08/27/2009 05:12 am ET Updated May 25, 2011

Ouch! Recession, Part 11

Okay, we've borne the brunt of an economic Katrina, but we're all being assured and reassured from Washington, the media and Wall Street that the current recession is on its last leg and we're on the verge of a lively and protracted rebound.

Says who? Such notable figures as Federal Reserve chief Ben Bernanke, Treasury boss Timothy Geithner and General Electric skipper Jeffrey Immelt, as well as most Wall Street economists and some talking heads at the business networks.

Obviously, many investors are swallowing this line of sunshine. Indicative, hordes have gone on a buying binge, in the process bidding up the Dow Industrials more than 2,500 points from their March lows.

Whoa there! Before falling hook, line and sinker for this economic guarantee from the happy-days-are-here-again crowd, you may want to weigh what seems to be some legitimate skepticism from a number of doubting Thomases. They're suggesting that after a brief reprieve, we're in for more hurricane weather, or specifically, Recession, Part 11.

Reflecting this thinking, several prominent economic voices are now calling for a double-dip recession--an end to the current one, a recovery of sorts and then a slide back into another recession. The latest big name to endorse this scenario is Harvard University's economic professor Martin Feldstein, who thinks a new downturn could kick off as early as this year's fourth quarter after the effects of the stimulus package wear thin.

A similar roller-coaster ride is also suggested by George Soros's former sidekick, global money manager Jim Rogers of Singapore-based Rogers Holdings. Rogers often predicts the economy and the stock market will go to hell in a handbasket. For now, though, he sees a temporary reprieve for the battered U.S, economy, but then a possible resumption of even stormier economic weather in 2010 and 2011.

Huge amounts of money have been poured into the system, so the people getting all that money will feel good for a while, Rogers observes. But in the end, he says, someone has to come up with all the money which people are now receiving. It must come from taxes, borrowing or printing, none of which will be good down the road. We will feel the effects and things are likely to get worse, he says, spurred by a resumption of the recession.

Why another economic hurricane? Because of gigantic debt, currency problems, taxes and inflation, Rogers says. In other words, the financial markets face new problems that will affect the market.

Interestingly, this is the first time in Rogers' life he's not short any stocks (a bet their prices will fall) because, as explains it, he doesn't see many areas of excess in the market. Likewise, we're having a powerful rally, which means, he believes, the market should be okay for a while.

New York University's economics professor Nouriel Roubini, who called the current financial crisis and recession and was widely ridiculed for being such an economic sourpuss, is a member of the Yogi Berra school which argues "it ain't over till it's over." And that's how he views the economy. Roubini, who had been saying he expects the recession to wind up by year end, now suggests any recovery will be temporary in nature.

Why so? Because this economic grizzly, who's been making the editorial rounds, is now proclaiming that we could tumble back into a recession in late 2010 or early 2011 because of shoddy or little job growth, ballooning government debt and rising oil prices. Roubini reckons we'll see puny economic growth of about 1% a year over next few years and he looks for the jobless rate (now at 9.5%) to peak at around 11%, leading to another 13% to 18% decline in home prices.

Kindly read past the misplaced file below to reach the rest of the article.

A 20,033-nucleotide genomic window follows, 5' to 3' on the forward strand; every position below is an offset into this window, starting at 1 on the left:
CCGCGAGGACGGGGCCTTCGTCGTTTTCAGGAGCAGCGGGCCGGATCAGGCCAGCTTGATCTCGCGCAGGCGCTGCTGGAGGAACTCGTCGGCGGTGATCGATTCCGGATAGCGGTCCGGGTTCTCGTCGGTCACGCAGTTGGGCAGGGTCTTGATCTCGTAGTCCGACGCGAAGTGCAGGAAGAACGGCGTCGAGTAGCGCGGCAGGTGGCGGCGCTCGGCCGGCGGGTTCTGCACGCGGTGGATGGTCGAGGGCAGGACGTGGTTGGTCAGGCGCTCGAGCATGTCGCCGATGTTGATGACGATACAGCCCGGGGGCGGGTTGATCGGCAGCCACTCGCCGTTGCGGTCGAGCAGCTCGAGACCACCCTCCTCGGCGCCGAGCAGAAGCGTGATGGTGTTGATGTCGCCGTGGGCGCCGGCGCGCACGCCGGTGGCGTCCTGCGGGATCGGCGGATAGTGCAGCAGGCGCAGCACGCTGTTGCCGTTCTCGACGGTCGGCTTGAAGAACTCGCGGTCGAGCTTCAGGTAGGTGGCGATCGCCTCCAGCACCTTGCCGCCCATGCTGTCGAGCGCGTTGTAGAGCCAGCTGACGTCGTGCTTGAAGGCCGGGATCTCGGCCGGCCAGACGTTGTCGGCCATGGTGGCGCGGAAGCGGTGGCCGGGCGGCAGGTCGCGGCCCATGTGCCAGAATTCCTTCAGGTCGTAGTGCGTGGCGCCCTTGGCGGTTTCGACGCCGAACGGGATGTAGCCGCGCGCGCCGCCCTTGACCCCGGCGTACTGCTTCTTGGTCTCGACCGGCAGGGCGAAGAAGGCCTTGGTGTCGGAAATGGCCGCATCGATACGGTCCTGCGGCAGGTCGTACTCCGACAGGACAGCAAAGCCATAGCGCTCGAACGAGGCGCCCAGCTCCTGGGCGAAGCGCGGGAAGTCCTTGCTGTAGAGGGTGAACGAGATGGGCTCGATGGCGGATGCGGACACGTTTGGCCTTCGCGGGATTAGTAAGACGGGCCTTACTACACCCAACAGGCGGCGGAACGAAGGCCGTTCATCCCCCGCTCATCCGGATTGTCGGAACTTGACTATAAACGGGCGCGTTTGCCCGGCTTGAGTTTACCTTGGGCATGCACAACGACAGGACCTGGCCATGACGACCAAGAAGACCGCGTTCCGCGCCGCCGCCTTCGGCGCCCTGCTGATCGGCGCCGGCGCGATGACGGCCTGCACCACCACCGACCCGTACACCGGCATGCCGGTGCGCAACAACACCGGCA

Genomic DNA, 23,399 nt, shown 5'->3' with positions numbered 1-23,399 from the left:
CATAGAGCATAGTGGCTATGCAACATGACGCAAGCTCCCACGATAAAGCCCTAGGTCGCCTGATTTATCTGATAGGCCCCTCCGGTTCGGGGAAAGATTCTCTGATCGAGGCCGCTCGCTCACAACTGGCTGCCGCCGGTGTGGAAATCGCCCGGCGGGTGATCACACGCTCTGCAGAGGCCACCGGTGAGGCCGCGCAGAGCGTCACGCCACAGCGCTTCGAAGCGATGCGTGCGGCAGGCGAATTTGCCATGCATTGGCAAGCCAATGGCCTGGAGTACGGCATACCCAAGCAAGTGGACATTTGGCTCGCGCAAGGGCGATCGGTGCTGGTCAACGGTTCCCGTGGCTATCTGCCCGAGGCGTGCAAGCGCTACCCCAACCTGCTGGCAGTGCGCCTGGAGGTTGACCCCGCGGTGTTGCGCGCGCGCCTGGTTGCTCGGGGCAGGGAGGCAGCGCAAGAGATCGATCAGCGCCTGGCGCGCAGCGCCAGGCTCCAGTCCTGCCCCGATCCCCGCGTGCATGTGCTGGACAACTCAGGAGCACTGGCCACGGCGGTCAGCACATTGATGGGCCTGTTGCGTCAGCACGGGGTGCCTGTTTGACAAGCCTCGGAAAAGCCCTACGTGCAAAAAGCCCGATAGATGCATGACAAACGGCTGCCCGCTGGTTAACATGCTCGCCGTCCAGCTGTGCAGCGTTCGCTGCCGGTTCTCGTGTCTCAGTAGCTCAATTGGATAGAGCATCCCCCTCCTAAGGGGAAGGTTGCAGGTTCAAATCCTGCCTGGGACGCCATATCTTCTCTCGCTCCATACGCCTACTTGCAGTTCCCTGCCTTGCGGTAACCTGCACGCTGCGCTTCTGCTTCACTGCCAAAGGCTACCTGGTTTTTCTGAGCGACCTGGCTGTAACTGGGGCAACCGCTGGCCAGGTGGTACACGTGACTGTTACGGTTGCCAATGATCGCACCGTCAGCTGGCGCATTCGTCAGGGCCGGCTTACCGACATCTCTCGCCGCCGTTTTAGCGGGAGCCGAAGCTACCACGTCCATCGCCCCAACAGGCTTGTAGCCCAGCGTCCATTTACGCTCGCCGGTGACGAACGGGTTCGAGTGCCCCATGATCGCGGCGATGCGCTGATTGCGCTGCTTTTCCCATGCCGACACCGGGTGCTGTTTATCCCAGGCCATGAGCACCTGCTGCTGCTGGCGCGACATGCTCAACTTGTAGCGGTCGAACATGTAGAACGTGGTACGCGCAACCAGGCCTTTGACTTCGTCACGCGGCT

His projected low GDP numbers are particularly worrisome because GDP growth of at least 2.5% is generally required to produce a meaningful pickup in jobs.

British economist J.C. Spender, a professor of economics at the Open University Business School in Milton Keynes and a noted academic, thinks a double-digit recession is the most likely course from here. At this moment, he says, the downside economic risk is significantly greater than the upside potential. Spender figures if he's right about the double dip, it could well precipitate another financial panic, meaning, of course, more people will lose their homes and jobs and stock prices will head lower.

As he sees it, at this juncture there is no prospect of a sharp pickup in economic growth stemming from the consumer or consumption. Nor does he envision any action being taken to generate long term infrastructure spending as a means of invigorating the economy.

Given the stimulus package and more money being pumped into the system, Spender says it's now clear the financial system has been saved. But at what cost, who knows?

Ominously, he expects considerably more pressure on the middle class. The kind of economy sustained from 1950 to 2006, primarily driven by middle class consumption (such as clothes, travel, bigger cars, housing and massive spending on electronics) is basically history.

"We're never going to see the old days again," Spender says. "We'll have to find new days. We're looking at a new world, which may well be a frugal world with a higher savings rate."

Given the rising Dow and the bonuses, life may be okay for the Wall Street and Hamptons crowd, but in the real world, Spender says, the quality of life and the standard of living we've had in the past will fade and become a distant memory.

If he's right, how does he explain the huge stock market rally? Plagiarizing a well-publicized phrase from former Fed chief Alan Greenspan, Spender ascribes it to "irrational exuberance."

Call it, he says, "a desperation to want things to be better. But as I just mentioned, we're never going to see the old days again."